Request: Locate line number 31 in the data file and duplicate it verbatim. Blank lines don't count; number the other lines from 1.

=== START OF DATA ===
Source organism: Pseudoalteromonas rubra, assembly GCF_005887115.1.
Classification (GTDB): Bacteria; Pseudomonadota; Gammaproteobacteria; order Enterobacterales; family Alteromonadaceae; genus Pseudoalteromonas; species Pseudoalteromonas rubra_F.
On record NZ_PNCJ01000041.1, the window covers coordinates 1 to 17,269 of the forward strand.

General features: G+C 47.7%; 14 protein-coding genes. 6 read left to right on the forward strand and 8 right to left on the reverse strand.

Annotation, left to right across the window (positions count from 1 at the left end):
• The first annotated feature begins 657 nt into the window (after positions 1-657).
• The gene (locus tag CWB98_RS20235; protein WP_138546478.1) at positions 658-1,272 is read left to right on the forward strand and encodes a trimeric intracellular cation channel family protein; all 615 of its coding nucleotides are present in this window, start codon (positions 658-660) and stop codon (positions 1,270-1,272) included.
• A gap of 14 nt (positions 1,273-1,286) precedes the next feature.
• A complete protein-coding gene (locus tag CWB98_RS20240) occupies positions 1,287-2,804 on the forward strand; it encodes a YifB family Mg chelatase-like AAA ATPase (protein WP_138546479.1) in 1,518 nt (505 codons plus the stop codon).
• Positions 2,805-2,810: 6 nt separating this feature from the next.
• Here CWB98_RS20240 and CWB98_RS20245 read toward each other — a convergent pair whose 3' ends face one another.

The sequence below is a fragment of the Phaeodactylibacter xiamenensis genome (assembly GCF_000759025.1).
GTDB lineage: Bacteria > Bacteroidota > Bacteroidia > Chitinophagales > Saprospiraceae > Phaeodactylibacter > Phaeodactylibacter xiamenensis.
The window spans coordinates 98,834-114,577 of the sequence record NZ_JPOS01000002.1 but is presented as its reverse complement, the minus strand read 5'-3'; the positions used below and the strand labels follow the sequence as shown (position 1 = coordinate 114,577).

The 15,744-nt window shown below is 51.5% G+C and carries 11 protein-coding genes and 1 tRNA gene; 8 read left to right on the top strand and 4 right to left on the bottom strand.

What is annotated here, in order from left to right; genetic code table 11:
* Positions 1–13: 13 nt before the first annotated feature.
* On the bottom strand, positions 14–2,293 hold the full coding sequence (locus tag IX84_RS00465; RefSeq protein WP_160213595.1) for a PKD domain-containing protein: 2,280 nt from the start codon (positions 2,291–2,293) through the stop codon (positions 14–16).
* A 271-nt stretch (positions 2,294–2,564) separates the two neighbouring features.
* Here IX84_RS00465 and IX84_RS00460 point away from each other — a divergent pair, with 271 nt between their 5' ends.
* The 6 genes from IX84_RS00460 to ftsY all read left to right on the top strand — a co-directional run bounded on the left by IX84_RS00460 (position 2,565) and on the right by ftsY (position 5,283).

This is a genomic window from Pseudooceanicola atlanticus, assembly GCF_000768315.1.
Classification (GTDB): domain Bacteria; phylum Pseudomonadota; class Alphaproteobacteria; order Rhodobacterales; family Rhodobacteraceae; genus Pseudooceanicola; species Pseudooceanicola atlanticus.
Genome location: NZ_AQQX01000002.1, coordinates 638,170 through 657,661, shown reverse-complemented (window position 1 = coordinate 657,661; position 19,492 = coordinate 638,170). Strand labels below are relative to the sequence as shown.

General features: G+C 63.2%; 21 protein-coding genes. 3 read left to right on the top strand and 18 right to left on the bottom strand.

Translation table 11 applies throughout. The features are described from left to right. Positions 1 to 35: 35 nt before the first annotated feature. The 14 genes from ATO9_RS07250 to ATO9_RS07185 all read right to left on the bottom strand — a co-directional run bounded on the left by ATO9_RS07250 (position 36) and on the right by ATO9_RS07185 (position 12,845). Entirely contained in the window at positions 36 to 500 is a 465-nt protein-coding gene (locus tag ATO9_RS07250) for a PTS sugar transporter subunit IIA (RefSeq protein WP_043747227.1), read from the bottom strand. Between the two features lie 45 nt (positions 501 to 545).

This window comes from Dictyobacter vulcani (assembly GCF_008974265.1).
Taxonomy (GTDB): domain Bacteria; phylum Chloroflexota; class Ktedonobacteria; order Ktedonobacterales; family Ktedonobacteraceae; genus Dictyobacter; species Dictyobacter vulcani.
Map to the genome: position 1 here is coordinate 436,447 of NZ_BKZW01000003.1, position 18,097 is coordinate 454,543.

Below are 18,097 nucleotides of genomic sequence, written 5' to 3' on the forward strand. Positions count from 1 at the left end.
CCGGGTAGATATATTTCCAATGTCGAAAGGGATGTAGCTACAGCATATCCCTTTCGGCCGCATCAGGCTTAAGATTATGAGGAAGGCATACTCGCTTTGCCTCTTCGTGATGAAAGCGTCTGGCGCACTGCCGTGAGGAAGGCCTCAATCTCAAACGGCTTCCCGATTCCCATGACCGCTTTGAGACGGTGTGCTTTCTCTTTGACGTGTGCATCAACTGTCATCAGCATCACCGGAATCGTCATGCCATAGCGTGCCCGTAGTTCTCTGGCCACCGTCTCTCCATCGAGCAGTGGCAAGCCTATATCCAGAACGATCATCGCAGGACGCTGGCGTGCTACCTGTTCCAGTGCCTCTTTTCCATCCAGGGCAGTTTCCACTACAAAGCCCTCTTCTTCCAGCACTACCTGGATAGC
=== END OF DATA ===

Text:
CCGGGTAGATATATTTCCAATGTCGAAAGGGATGTAGCTACAGCATATCCCTTTCGGCCGCATCAGGCTTAAGATTATGAGGAAGGCATACTCGCTTTGCCTCTTCGTGATGAAAGCGTCTGGCGCACTGCCGTGAGGAAGGCCTCAATCTCAAACGGCTTCCCGATTCCCATGACCGCTTTGAGACGGTGTGCTTTCTCTTTGACGTGTGCATCAACTGTCATCAGCATCACCGGAATCGTCATGCCATAGCGTGCCCGTAGTTCTCTGGCCACCGTCTCTCCATCGAGCAGTGGCAAGCCTATATCCAGAACGATCATCGCAGGACGCTGGCGTGCTACCTGTTCCAGTGCCTCTTTTCCATCCAGGGCAGTTTCCACTACAAAGCCCTCTTCTTCCAGCACTACCTGGATAGC